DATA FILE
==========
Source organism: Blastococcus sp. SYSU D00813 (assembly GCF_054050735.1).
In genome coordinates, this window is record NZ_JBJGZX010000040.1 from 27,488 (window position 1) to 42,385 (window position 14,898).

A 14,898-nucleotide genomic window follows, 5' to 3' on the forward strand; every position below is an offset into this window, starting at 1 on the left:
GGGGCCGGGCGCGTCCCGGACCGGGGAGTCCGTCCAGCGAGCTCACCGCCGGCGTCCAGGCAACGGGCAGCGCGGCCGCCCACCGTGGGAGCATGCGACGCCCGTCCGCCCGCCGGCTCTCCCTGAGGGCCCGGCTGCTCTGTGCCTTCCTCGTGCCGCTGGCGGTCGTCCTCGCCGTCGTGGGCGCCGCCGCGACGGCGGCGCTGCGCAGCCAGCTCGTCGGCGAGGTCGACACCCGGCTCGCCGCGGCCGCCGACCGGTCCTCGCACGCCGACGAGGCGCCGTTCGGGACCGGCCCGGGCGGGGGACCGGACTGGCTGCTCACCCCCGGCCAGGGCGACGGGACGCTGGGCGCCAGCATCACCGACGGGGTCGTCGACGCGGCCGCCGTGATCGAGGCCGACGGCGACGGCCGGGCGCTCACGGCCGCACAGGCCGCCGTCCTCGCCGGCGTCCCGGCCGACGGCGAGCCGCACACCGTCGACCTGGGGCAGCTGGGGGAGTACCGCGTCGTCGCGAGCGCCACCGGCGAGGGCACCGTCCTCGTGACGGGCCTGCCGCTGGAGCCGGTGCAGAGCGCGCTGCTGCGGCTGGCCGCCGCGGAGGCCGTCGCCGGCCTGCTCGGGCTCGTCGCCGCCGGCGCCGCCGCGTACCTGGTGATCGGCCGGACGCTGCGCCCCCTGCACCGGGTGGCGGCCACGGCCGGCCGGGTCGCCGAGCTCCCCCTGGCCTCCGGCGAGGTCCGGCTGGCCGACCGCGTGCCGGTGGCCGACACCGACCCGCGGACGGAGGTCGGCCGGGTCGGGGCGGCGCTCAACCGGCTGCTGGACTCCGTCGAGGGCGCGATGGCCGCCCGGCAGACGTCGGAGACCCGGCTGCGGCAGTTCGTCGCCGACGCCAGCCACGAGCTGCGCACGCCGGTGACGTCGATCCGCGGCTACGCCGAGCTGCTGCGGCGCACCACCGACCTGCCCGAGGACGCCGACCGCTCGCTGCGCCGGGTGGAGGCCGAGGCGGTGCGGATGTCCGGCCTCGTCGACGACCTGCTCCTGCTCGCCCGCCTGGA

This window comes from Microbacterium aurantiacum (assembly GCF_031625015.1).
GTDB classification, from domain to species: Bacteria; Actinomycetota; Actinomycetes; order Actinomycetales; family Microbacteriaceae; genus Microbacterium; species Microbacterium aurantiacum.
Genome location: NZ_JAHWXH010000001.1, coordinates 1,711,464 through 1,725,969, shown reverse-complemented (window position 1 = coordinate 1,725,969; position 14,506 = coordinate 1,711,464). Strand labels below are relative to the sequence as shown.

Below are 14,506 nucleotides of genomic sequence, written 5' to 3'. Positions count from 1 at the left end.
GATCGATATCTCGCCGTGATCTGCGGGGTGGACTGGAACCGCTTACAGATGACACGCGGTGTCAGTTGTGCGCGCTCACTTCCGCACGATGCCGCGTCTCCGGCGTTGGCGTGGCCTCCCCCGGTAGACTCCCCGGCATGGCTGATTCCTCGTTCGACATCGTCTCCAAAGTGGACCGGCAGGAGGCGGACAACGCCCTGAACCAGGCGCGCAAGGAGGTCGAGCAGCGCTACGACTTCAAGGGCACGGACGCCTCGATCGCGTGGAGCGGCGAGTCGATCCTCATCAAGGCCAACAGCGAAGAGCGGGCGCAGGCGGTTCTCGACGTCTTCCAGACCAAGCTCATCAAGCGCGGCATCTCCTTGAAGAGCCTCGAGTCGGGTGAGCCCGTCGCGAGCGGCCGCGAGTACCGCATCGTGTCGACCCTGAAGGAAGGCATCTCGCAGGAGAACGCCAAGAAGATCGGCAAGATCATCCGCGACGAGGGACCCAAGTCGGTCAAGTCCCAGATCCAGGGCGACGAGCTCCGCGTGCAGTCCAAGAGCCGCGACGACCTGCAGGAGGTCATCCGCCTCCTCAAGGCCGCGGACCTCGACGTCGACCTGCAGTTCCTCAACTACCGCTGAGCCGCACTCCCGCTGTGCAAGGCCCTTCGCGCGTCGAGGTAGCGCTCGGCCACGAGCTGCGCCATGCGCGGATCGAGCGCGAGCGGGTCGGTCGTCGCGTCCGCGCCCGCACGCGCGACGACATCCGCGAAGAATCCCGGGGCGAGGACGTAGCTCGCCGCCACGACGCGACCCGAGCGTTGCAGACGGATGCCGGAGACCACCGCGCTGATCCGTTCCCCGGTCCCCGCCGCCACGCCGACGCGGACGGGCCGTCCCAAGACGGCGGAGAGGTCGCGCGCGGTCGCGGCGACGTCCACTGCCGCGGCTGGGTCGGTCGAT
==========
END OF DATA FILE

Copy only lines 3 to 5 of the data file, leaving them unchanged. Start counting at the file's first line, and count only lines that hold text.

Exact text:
A 14,898-nucleotide genomic window follows, 5' to 3' on the forward strand; every position below is an offset into this window, starting at 1 on the left:
GGGGCCGGGCGCGTCCCGGACCGGGGAGTCCGTCCAGCGAGCTCACCGCCGGCGTCCAGGCAACGGGCAGCGCGGCCGCCCACCGTGGGAGCATGCGACGCCCGTCCGCCCGCCGGCTCTCCCTGAGGGCCCGGCTGCTCTGTGCCTTCCTCGTGCCGCTGGCGGTCGTCCTCGCCGTCGTGGGCGCCGCCGCGACGGCGGCGCTGCGCAGCCAGCTCGTCGGCGAGGTCGACACCCGGCTCGCCGCGGCCGCCGACCGGTCCTCGCACGCCGACGAGGCGCCGTTCGGGACCGGCCCGGGCGGGGGACCGGACTGGCTGCTCACCCCCGGCCAGGGCGACGGGACGCTGGGCGCCAGCATCACCGACGGGGTCGTCGACGCGGCCGCCGTGATCGAGGCCGACGGCGACGGCCGGGCGCTCACGGCCGCACAGGCCGCCGTCCTCGCCGGCGTCCCGGCCGACGGCGAGCCGCACACCGTCGACCTGGGGCAGCTGGGGGAGTACCGCGTCGTCGCGAGCGCCACCGGCGAGGGCACCGTCCTCGTGACGGGCCTGCCGCTGGAGCCGGTGCAGAGCGCGCTGCTGCGGCTGGCCGCCGCGGAGGCCGTCGCCGGCCTGCTCGGGCTCGTCGCCGCCGGCGCCGCCGCGTACCTGGTGATCGGCCGGACGCTGCGCCCCCTGCACCGGGTGGCGGCCACGGCCGGCCGGGTCGCCGAGCTCCCCCTGGCCTCCGGCGAGGTCCGGCTGGCCGACCGCGTGCCGGTGGCCGACACCGACCCGCGGACGGAGGTCGGCCGGGTCGGGGCGGCGCTCAACCGGCTGCTGGACTCCGTCGAGGGCGCGATGGCCGCCCGGCAGACGTCGGAGACCCGGCTGCGGCAGTTCGTCGCCGACGCCAGCCACGAGCTGCGCACGCCGGTGACGTCGATCCGCGGCTACGCCGAGCTGCTGCGGCGCACCACCGACCTGCCCGAGGACGCCGACCGCTCGCTGCGCCGGGTGGAGGCCGAGGCGGTGCGGATGTCCGGCCTCGTCGACGACCTGCTCCTGCTCGCCCGCCTGGA

This window comes from Microbacterium aurantiacum (assembly GCF_031625015.1).